Sunday, March 7 - into their second week of camping outside Sen. Coburn's office, the activists were upbeat and motivated, though they had not yet heard anything from the Senator's office.
They named their encampment "Coco Village." It was pretty organized, considering.
After they learned of Sen. Coburn's compromise, all the signs were edited with the good news, and thanked him and their supporters.
Someone had a cake decorated for the occassion.
A guest book for participants and visitors to record their thoughts.
An inside page of the "Sidewalk Stories" book.
What's a youth movement without music?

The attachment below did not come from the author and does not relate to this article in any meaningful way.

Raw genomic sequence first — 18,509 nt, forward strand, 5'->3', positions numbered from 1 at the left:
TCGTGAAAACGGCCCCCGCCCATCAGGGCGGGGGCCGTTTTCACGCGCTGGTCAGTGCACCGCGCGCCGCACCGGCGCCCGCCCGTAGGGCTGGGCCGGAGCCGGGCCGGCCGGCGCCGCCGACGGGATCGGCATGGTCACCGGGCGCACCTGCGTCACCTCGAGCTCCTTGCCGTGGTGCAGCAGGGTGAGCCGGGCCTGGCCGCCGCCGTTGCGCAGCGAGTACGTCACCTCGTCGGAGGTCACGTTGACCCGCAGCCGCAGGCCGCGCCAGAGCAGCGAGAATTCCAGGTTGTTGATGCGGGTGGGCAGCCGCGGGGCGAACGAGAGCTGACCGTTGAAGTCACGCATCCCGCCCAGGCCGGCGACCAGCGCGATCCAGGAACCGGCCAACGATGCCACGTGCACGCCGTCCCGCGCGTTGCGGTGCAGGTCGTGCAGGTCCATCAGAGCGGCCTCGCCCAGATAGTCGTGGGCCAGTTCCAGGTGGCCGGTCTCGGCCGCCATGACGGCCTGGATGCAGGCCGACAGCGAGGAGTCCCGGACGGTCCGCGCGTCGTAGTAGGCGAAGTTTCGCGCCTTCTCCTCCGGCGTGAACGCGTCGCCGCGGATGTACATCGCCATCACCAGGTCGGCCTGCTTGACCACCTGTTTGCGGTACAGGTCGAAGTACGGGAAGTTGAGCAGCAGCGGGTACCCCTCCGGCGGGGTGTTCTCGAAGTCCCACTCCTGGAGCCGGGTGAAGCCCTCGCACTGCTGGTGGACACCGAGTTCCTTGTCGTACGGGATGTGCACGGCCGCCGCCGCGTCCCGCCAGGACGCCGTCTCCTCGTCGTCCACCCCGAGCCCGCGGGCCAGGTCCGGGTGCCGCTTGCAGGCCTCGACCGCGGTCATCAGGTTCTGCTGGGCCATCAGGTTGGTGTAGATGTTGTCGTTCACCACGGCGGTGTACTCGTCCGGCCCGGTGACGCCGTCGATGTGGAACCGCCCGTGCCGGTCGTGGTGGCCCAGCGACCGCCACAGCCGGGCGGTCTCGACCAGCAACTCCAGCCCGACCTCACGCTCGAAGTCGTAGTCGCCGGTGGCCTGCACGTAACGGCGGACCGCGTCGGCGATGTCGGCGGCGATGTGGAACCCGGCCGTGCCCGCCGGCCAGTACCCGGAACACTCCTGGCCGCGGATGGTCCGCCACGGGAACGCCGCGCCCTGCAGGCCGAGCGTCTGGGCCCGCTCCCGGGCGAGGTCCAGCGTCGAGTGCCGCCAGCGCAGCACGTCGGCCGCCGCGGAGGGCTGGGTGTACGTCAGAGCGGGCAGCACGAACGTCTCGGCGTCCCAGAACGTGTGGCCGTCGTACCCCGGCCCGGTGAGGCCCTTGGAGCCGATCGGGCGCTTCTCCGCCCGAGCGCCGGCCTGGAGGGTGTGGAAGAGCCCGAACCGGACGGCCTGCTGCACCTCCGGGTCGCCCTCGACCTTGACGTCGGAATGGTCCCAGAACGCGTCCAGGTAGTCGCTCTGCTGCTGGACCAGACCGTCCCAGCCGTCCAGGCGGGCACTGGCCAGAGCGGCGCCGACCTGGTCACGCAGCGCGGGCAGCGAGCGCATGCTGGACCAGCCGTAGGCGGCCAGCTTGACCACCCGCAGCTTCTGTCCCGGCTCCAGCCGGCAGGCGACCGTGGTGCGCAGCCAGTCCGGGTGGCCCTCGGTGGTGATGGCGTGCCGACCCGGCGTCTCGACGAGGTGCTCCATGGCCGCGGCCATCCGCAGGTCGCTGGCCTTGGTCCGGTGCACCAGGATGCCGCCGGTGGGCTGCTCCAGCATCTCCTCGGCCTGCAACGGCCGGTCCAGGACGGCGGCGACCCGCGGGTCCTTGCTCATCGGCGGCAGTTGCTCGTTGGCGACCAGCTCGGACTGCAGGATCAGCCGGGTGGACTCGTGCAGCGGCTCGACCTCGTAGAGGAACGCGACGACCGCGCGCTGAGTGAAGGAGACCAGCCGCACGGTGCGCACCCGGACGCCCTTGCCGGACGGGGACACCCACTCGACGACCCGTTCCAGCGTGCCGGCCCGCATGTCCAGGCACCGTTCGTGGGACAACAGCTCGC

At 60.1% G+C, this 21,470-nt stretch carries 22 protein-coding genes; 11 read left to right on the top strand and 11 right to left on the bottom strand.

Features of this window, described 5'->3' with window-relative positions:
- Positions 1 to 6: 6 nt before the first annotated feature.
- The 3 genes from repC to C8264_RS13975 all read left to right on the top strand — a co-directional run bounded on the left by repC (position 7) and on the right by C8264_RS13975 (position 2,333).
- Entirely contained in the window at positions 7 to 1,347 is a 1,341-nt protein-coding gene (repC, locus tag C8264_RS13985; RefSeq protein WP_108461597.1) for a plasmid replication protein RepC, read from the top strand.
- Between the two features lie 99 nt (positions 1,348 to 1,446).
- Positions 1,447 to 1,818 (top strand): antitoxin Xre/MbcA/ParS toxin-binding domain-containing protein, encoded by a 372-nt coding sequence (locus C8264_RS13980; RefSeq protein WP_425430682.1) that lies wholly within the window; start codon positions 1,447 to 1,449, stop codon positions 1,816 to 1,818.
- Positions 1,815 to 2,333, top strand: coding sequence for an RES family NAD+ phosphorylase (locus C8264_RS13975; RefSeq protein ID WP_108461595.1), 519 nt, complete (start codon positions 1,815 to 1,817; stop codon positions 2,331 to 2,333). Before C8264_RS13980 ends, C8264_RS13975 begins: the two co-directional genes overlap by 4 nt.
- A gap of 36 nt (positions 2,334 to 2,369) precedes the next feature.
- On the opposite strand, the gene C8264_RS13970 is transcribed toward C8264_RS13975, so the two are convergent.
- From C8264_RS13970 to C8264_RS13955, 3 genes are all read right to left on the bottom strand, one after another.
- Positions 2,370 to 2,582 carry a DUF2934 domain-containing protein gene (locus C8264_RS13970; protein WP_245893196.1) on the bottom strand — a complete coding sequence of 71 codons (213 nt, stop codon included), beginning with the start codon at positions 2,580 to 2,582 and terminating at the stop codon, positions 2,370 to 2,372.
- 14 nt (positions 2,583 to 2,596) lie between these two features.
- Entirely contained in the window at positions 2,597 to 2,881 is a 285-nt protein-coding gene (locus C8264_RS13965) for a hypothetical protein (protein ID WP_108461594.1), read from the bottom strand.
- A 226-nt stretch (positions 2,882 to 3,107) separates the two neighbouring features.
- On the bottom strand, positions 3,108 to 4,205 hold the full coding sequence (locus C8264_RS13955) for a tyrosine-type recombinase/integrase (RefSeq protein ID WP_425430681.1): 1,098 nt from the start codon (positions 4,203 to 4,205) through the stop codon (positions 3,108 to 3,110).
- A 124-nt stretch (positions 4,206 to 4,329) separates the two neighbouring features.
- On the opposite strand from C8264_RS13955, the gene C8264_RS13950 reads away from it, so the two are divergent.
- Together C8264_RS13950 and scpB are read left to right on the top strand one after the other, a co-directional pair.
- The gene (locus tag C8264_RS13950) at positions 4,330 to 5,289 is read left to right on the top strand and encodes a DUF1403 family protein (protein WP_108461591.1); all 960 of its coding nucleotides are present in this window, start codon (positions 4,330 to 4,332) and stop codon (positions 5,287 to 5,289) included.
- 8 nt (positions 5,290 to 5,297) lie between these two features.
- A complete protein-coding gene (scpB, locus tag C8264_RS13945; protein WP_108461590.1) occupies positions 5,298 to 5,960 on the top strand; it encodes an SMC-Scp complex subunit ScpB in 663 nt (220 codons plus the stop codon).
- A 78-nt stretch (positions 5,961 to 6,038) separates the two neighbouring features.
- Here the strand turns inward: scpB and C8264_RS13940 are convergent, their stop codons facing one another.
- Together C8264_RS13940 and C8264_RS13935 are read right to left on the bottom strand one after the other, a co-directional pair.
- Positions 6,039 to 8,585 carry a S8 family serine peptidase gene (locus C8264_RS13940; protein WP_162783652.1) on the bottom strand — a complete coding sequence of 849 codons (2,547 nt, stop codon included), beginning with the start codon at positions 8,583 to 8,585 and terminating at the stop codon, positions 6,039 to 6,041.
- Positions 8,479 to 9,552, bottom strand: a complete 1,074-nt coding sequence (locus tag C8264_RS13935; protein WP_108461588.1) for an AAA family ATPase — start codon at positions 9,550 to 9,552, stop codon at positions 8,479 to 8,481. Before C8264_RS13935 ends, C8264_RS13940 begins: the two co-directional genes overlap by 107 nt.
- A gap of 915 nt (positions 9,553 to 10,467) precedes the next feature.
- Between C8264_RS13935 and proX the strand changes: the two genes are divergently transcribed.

Lisa Dougan, spokesperson for the Coburn Say Yes campaign. She credited the onslaught of media stories about their campaign in wearing down "Dr. No."
The students' interest and their campaign targeting Sen. Coburn grew out of the Resolve Uganda project, and the film "Invisible Children."
Over the entire encampment, over 200 students took part, some for a day, some for the whole time.
After the news of victory, there was joy, fulfillment and a sense of "what's next? We can do anything!"
Lisa Dougan, from Washington state, said the students addressed this issue because they felt that the crisis in Uganda was the most "horrific" of many global concerns.
One student relayed that, on hearing of the campaign's successful conclusion, his father said "good work" and it was the first time that his parents had shown support for his activism. A group hug for the emotional young man followed.